The Aga Khan Trust has started restoration work on parts of the mid-14th c tomb of Khan Jahan Tilangani, located in Nizamuddin basti. Tilangani was prime minister during the rule of Firoz Shah Tughlaq.Though the parts of the tomb that are being worked on are out of bounds to the general public for now (I think), I was lucky enough to get a tour of the site and take some photos. The restoration work is going to be laborious and time-consuming for multiple reasons, one being the narrow lanes around the tomb, which necessitate that the supply of materials and removal of debris be done manually, from and to a distant location. Hopefully after a few years the fruits of all this labour will be sweet.
Tilangani’s tomb was the first octagonal tomb built in India, and is the first in a series of five octagonal tombs that were built in Delhi from the mid-14th to mid-16th c, spanning the Tughlaq, Sayyid, Lodi and Suri eras. There is a sixth octagonal tomb in Delhi from the Mughal era (the prominent tomb of Adham Khan in Mehrauli, also known as Bhul Bhulaiya, mid-16th c), but this last one is stylistically a little different from the earlier five, even though it was patterned on them. These five tombs are among my favourite monuments in the city, not least because they form a stylistically cohesiveness set that can be compared and contrasted. For this reason I always relish any chance to examine them in detail.
Photos from Earlier Visits to Tilangani’s Tomb
For the past many decades there have been multiple families living in different parts of Tilangani’s tomb, after partitioning its various spaces. They have also constructed walls outside and around the tomb, surrounding it and blocking line of sight. So in my first two visits (the recent visit was my third) I only got to see small sections of the tomb’s outer walls from street level. On the second visit I climbed onto a neighboring terrace for a view of the tomb’s roof from a higher vantage point. Also, in these earlier visits I only got to see the tomb from the northern side.
On my first visit in March 2009, I only got fleeting glimpses of the tomb, hidden behind modern construction:
On the second visit in November 2014 I got a little bolder and saw more of the tomb, including the state of the domes on the roof:
Isa Khan’s Tomb for Reference
Just across the road from Tilangani’s tomb, but in another world in terms of heritage siting, sits Isa Khan’s tomb from the mid-16th c. Part of the Humayun’s Tomb complex, this is the last of the five octagonal tombs in the Delhi series. The main features of the series are on clear display here: the octagonal outer walkway surrounding the octagonal central chamber; each of the eight sides/faces of the structure spanned by three arches; the prominent buttress of the corner pillars; the continuous bracketed chajja (sunshade) running above the arches; and the smaller chattris (or small domes in some cases) surrounding the large central dome.
The Recent Visit to Tilangani’s Tomb
My third and most recent visit to Tilangani’s tomb in January 2018 was to the areas that the Aga Khan Trust has been able to procure. This is on the south side of the tomb (as opposed to the north side I had visited earlier). In all the various projects that the Aga Khan Trust has undertaken in Nizamuddin, they have worked in conjunction with the residents of the area, including when families have had to be relocated. This instance is no different. They have been able to access and clear the central chamber via one of the arches of the outer walkway. Slowly they hope to gain access to the other portions of the outer walkway as well.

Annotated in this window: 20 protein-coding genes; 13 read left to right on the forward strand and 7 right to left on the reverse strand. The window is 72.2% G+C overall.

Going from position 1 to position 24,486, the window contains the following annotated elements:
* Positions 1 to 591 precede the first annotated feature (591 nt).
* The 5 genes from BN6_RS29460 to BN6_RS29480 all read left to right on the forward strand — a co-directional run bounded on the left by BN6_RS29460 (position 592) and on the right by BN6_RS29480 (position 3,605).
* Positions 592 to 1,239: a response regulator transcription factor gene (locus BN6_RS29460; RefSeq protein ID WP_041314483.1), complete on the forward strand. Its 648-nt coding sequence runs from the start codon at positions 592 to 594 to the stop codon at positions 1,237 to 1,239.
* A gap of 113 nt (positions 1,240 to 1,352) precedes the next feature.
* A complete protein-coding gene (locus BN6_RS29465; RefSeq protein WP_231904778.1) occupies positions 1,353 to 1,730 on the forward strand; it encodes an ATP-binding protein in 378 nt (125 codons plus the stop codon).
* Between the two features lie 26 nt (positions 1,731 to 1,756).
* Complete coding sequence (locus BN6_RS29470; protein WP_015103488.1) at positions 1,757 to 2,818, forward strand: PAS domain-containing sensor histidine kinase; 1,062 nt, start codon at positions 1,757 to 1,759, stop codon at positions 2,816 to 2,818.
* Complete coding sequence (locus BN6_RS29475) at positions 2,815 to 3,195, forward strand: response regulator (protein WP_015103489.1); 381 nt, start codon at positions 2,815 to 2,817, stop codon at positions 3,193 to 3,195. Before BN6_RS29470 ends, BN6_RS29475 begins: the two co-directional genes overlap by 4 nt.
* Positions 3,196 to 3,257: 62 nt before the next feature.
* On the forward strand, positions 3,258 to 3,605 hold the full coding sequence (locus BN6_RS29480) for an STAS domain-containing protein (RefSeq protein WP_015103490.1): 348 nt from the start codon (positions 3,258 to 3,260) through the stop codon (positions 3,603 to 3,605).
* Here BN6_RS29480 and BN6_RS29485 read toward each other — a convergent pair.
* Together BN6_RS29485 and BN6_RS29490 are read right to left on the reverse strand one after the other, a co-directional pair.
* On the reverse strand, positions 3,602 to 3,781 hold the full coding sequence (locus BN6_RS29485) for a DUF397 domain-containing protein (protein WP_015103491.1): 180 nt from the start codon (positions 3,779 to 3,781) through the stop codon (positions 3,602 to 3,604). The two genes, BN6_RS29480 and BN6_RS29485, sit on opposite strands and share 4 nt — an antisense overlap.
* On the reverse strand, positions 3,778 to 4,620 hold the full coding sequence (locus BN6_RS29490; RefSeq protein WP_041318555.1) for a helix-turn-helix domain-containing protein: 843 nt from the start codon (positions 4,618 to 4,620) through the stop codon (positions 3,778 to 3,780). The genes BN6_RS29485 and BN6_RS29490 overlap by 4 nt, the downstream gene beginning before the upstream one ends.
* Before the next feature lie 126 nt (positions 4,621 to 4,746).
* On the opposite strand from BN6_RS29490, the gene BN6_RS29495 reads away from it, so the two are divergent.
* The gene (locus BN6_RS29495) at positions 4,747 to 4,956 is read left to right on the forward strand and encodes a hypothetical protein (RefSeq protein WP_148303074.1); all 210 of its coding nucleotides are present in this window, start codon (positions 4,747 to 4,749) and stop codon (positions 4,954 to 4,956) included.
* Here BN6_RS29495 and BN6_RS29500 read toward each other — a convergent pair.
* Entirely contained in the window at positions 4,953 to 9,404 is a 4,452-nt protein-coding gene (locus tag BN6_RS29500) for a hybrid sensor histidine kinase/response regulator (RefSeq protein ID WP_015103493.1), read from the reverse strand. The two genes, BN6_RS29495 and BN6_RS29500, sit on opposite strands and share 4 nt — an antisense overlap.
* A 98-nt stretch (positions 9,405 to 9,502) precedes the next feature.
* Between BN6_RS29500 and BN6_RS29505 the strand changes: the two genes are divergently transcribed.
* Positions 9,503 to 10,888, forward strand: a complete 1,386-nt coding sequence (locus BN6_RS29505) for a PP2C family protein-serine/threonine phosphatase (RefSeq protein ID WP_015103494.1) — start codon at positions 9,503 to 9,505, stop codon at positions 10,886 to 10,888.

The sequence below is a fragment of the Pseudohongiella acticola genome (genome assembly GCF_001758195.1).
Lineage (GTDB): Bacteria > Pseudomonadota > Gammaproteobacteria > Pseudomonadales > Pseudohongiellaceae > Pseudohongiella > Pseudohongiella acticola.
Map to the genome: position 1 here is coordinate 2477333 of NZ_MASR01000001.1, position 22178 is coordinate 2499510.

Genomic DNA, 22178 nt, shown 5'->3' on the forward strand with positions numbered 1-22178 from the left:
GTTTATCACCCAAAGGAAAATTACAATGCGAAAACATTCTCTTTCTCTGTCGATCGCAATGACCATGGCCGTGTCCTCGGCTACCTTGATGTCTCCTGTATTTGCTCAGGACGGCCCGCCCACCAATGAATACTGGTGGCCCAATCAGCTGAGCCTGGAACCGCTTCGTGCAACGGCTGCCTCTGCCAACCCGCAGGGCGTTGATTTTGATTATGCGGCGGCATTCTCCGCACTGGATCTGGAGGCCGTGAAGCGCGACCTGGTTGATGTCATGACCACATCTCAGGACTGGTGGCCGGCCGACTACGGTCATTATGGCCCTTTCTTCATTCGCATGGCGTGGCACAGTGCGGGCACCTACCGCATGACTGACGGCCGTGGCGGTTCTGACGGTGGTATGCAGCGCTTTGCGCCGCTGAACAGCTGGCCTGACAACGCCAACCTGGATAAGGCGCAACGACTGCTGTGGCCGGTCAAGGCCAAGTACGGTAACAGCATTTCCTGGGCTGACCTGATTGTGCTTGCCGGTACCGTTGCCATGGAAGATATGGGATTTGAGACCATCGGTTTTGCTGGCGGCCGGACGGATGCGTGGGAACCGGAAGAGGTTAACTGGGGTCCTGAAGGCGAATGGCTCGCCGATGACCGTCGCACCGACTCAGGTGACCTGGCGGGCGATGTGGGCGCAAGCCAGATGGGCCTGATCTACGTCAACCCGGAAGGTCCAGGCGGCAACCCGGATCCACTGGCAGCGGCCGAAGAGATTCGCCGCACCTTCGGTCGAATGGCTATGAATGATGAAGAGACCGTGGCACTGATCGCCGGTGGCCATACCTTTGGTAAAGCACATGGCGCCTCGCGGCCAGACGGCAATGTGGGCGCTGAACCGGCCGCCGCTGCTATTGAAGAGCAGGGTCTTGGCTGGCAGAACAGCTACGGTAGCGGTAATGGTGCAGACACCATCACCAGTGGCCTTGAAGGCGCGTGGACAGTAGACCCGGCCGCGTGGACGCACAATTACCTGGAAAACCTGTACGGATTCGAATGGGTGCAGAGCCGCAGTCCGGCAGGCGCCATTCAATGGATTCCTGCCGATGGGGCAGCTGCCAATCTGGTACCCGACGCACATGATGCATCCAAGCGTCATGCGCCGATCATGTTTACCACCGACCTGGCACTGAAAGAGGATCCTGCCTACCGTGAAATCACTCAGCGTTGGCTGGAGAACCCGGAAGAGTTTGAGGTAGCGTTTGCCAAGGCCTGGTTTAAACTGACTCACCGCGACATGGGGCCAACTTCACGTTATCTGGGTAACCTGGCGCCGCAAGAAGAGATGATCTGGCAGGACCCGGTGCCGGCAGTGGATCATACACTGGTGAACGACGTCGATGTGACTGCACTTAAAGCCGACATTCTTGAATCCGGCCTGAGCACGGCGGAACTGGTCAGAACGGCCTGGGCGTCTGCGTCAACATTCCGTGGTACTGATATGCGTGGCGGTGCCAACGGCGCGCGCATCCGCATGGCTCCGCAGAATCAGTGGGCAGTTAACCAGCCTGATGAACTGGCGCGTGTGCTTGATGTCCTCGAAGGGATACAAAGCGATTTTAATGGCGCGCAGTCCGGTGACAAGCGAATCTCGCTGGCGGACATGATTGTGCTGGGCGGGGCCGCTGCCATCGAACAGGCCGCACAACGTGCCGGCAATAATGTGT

(Note: A few photos from a subsequent visit in March 2018 have been added at the end of this post.)
In the first few photos you can clearly see the corner buttress, as well as two of the three arches of one face of the exposed structure (the third arch is still hidden behind modern construction). Also intact are the brackets that held up the sunshade, the decorative crenelations running along the top of the wall, and some decorative elements in plaster.
Below are photos of the arch that leads into the central chamber. We can see modern walls on both sides of the arch, creating a passageway from the outer arch to the inner arch. The inner arch, with two sets of lintelled door frames, is the entrance to the central chamber. The area between the outer and inner arches is actually the wrap-around outer walkway of the tomb, which has been divided up with walls and segmented to create multiple houses for multiple families. One large family used to occupy the central chamber and the current passage that leads to it.
From the two photos from Sikandar Lodi’s tomb (Lodi Gardens, early-16th c) that are included below, the same set up is clearly discernible. The inner arch with two sets of lintelled door frames leads into the central chamber, and the space between the inner arch and outer arch is occupied by the outer walkway. This gives an idea of what the space would look like without the modern walls that currently segment the outer walkway space of Tilangani’s tomb.
Sikandar Lodi’s tomb (see paragraph above):
Below are photos of the central chamber, with multiple graves. Small arched openings above the roof level of the outer walkway are a common feature of these octagonal tombs. We can see that on the interior each of the walls have just one arch (as opposed to three on the outside). All the inner arches except one are still closed off. It will be really interesting to follow the restoration process of this tomb over the coming years.
Photos From a Subsequent Visit in March 2018
A few more photos from the south side of Tilangani’s tomb, taken from just outside the space where the Aga Khan Trust is working.